They’re everywhere: tiny cameras, webcams, security cameras… video-capturing devices are almost as ubiquitous as the banner ads for them: “Watch anyone, anytime.” We’re all stuck somewhere between reality TV and a TV reality. Following the panopticon from an eighteenth century architectural drawing by Jeremy Bentham to the pervasive surveillance of the twenty-first century, CTRL [SPACE] is a comprehensive history of watching and being watched.
This massive tome includes writings by such luminaries as Steve Mann (“Reflectionism” and “Diffusionism”: New Tactics for Deconstructing the Video Surveillance Superhighway), McKenzie Wark (To the Vector the Spoils), Lev Manovich (Modern Surveillance Machines: Perspective, Radar, 3-D Computer Graphics, and Computer Vision) and Timothy Druckrey (Secret Agents, Security Leaks Immune Systems, Spore Wars…), as well as philosophers like Michel Foucault (The Eye of Power: A Conversation with Jean-Pierre Barou and Michelle Perrot), Paul Virilio (The Visual Crash), Jean Baudrillard (Telemorphosis), and Gilles Deleuze (Postscript on Control Societies). CTRL [SPACE] also includes full-color photographs of the work of many artists preoccupied by the spread of the panopticon: Sophie Calle, Diller + Scofidio, Dan Graham, Pierre Huyghe, Michael Klier, Rem Koolhaas, Bruce Nauman, Yoko Ono, Thomas Ruff, Julia Scher, Andy Warhol and Peter Weibel, among others.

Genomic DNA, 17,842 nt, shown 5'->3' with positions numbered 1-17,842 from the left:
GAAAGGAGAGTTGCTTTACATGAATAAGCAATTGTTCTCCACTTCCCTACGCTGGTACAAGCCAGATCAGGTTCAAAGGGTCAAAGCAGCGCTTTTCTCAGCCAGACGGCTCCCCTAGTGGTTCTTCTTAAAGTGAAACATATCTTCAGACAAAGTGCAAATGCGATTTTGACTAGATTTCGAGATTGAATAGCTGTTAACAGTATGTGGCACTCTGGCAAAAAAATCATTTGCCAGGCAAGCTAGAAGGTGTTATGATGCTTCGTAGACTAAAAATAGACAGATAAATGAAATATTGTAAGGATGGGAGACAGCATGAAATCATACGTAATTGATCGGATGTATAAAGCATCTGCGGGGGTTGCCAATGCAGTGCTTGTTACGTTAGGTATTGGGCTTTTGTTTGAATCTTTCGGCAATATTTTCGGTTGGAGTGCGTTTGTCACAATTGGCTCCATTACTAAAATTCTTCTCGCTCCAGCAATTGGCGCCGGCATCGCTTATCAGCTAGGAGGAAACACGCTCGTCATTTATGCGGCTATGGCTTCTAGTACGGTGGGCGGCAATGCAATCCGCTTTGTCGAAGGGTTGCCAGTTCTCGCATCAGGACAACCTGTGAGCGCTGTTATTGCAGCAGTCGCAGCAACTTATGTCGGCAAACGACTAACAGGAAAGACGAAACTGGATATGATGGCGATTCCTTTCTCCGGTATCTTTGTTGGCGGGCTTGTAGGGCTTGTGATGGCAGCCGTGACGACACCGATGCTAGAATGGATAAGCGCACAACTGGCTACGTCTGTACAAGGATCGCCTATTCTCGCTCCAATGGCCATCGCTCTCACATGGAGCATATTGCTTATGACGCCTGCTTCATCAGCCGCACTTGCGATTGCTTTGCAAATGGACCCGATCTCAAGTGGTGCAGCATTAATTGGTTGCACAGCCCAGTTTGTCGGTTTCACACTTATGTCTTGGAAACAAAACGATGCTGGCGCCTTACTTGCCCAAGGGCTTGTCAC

CTRL [SPACE] represents the first state-of-the-art survey of panopticism–in digital culture, architecture, television, video, cinema, painting, photography, conceptual art, installation work, robotics and satellite imaging. It is truly a required text for those watching and those being watched.
I marshal the middle between Mathers and McLuhan.